Aerial conflicts: Drone regulation and gaps in spatial protection
Wallace, P. J. (2016). Aerial conflicts: Drone regulation and gaps in spatial protection. Resource Management Journal, 2016 (August), 17–22.
Permanent Research Commons link: http://hdl.handle.net/10289/10666
Drones have undoubtedly arrived in New Zealand landscapes, but less apparent is that adequate regulatory responses have accompanied them. The purpose of this article is to examine the adequacy of New Zealand law and policy in managing the adverse environmental effects of Remotely Piloted Aircraft (RPA). Currently regulated by the Civil Aviation Act 1990 (CAA 1990) and associated aviation rules, it is argued that this approach fails to sufficiently capture all potential adverse effects. As a result of exemptions for overflying aircraft the Resource Management Act 1991(RMA), the principal legislation governing resource use in the New Zealand environment, is unable to fill the breach. Instead, the CAA 1990 framework applies, rendering an inconsistent regulatory approach exacerbated by rules which rest operational control largely in the hands of property owners. In this manner opportunity to comprehensively manage spatial conflicts is reduced and spatial protection from potential effects is compromised. A better approach is to include RPA operations within the ambit of the RMA, enabling a permissive regime with appropriate controls to manage potential land use/spatial conflicts.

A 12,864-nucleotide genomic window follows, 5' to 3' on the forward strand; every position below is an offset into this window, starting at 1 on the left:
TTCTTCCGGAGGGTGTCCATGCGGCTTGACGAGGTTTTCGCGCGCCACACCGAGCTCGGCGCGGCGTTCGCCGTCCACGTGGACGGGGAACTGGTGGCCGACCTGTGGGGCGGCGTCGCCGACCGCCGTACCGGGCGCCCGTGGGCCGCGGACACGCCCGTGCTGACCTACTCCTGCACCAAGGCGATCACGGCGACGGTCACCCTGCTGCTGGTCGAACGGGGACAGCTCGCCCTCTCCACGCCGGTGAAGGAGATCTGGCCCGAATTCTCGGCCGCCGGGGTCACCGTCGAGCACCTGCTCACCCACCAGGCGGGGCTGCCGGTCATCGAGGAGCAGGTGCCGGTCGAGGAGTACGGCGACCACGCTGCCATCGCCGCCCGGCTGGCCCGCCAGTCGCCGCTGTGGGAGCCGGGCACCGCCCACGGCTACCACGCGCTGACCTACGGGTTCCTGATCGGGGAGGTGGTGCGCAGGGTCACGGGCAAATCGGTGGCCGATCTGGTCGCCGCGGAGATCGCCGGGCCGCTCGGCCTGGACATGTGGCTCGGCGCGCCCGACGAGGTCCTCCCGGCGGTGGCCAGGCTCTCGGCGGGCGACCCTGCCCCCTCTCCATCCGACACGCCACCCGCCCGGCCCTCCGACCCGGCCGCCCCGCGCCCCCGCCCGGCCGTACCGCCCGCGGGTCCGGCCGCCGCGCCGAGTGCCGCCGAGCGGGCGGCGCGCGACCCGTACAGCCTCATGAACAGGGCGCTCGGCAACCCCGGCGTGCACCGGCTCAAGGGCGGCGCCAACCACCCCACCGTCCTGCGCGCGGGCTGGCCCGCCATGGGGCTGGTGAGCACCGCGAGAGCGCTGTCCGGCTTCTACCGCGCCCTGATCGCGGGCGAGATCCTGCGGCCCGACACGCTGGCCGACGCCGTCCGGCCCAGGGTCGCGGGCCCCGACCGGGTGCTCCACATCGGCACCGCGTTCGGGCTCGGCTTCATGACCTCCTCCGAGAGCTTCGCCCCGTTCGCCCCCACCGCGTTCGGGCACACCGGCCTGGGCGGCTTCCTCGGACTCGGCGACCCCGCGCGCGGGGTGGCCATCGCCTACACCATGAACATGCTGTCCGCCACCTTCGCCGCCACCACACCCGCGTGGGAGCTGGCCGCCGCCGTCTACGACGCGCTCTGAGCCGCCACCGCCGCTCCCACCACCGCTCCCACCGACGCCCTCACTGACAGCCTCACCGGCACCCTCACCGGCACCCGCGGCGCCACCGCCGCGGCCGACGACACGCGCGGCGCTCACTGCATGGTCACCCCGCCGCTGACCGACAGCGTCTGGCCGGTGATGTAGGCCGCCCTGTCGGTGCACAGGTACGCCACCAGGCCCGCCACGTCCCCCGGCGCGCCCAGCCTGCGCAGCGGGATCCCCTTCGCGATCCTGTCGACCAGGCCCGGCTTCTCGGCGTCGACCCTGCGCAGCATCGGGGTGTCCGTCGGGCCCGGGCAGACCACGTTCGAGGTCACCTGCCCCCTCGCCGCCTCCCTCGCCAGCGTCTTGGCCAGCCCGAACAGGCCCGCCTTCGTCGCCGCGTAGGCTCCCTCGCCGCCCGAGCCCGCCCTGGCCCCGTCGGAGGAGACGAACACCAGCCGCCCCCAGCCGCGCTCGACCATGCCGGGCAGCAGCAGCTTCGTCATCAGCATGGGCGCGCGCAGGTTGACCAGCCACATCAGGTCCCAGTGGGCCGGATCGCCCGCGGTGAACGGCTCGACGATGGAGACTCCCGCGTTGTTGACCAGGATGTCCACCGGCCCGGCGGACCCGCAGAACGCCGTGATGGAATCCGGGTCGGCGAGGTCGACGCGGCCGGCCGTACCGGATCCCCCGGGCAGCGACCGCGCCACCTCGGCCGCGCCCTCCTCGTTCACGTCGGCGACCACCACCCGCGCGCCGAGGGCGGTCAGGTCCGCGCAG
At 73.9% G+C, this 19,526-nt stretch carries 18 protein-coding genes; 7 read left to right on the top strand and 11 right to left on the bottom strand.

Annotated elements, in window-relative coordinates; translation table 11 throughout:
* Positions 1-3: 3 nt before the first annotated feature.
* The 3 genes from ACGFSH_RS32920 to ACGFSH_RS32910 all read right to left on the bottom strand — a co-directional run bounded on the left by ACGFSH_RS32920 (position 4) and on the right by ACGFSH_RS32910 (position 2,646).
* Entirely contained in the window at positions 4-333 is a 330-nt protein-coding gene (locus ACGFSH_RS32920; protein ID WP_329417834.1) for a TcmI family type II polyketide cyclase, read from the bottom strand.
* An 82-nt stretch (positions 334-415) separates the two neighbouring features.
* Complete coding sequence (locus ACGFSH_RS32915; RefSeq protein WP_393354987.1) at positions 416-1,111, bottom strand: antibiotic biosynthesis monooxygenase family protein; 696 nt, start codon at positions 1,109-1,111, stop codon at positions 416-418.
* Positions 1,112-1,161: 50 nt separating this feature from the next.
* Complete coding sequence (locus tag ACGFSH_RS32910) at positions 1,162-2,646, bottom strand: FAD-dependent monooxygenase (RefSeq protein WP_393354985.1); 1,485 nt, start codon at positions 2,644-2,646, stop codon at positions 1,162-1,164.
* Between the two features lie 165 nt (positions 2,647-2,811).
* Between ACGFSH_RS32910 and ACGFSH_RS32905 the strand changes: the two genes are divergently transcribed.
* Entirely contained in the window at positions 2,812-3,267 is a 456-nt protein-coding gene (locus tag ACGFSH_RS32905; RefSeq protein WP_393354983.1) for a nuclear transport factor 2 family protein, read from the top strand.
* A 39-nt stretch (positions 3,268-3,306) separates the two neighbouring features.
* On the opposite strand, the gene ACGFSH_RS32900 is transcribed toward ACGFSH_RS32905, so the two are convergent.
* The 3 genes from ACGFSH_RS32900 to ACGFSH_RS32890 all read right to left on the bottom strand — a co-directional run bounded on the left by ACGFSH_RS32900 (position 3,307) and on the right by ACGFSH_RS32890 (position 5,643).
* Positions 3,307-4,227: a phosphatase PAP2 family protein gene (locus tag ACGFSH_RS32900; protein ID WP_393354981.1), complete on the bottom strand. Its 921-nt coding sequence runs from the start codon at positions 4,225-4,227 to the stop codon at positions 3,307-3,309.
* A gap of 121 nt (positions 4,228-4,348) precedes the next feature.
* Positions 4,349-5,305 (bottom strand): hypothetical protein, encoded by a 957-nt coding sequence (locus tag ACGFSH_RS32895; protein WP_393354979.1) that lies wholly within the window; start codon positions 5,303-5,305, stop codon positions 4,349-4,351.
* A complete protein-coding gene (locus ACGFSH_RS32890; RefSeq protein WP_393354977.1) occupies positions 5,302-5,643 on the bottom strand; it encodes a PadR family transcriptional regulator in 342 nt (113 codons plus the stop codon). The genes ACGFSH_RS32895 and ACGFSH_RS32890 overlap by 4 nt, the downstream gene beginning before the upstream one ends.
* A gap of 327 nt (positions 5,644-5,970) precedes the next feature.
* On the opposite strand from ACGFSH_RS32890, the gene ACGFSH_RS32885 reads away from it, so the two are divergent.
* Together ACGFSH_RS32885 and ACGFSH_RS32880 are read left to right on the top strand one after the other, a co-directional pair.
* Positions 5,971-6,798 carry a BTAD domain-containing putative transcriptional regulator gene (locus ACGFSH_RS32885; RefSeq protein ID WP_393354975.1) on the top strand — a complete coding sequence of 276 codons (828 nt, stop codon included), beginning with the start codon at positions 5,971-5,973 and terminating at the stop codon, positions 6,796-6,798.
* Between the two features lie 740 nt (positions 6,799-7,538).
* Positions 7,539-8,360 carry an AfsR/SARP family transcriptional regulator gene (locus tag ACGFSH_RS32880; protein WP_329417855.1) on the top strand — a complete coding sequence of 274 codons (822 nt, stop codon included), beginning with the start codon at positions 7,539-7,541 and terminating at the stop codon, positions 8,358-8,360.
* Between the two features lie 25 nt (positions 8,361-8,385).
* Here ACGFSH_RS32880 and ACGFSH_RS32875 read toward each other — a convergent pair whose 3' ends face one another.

Resource Management Law Association of New Zealand Inc.
This article is published in the Resource Management Journal. Used with permission.